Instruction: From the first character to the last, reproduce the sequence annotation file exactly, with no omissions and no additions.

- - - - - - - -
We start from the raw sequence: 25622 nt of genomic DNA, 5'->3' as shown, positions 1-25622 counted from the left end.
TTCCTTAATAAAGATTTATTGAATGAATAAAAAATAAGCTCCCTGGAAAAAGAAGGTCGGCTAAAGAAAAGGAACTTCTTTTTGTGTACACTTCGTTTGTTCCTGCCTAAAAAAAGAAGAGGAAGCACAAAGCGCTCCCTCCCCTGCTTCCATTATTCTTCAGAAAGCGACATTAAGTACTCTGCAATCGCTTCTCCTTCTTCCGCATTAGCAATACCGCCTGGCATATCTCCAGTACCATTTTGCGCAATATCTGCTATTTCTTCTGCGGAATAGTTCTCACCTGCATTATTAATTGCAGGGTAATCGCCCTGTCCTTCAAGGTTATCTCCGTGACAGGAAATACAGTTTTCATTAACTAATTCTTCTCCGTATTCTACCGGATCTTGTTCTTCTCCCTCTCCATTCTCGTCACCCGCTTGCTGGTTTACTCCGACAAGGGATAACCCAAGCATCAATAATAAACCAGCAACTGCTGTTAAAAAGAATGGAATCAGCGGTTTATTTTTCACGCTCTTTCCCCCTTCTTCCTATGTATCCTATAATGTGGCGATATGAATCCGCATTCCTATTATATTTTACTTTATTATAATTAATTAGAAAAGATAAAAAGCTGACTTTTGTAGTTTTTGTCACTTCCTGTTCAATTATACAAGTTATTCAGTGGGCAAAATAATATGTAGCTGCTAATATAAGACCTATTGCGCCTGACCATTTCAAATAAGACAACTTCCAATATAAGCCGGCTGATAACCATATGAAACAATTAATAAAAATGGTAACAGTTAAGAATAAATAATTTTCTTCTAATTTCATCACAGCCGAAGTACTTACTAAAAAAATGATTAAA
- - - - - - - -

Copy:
We start from the raw sequence: 25622 nt of genomic DNA, 5'->3' as shown, positions 1-25622 counted from the left end.
TTCCTTAATAAAGATTTATTGAATGAATAAAAAATAAGCTCCCTGGAAAAAGAAGGTCGGCTAAAGAAAAGGAACTTCTTTTTGTGTACACTTCGTTTGTTCCTGCCTAAAAAAAGAAGAGGAAGCACAAAGCGCTCCCTCCCCTGCTTCCATTATTCTTCAGAAAGCGACATTAAGTACTCTGCAATCGCTTCTCCTTCTTCCGCATTAGCAATACCGCCTGGCATATCTCCAGTACCATTTTGCGCAATATCTGCTATTTCTTCTGCGGAATAGTTCTCACCTGCATTATTAATTGCAGGGTAATCGCCCTGTCCTTCAAGGTTATCTCCGTGACAGGAAATACAGTTTTCATTAACTAATTCTTCTCCGTATTCTACCGGATCTTGTTCTTCTCCCTCTCCATTCTCGTCACCCGCTTGCTGGTTTACTCCGACAAGGGATAACCCAAGCATCAATAATAAACCAGCAACTGCTGTTAAAAAGAATGGAATCAGCGGTTTATTTTTCACGCTCTTTCCCCCTTCTTCCTATGTATCCTATAATGTGGCGATATGAATCCGCATTCCTATTATATTTTACTTTATTATAATTAATTAGAAAAGATAAAAAGCTGACTTTTGTAGTTTTTGTCACTTCCTGTTCAATTATACAAGTTATTCAGTGGGCAAAATAATATGTAGCTGCTAATATAAGACCTATTGCGCCTGACCATTTCAAATAAGACAACTTCCAATATAAGCCGGCTGATAACCATATGAAACAATTAATAAAAATGGTAACAGTTAAGAATAAATAATTTTCTTCTAATTTCATCACAGCCGAAGTACTTACTAAAAAAATGATTAAA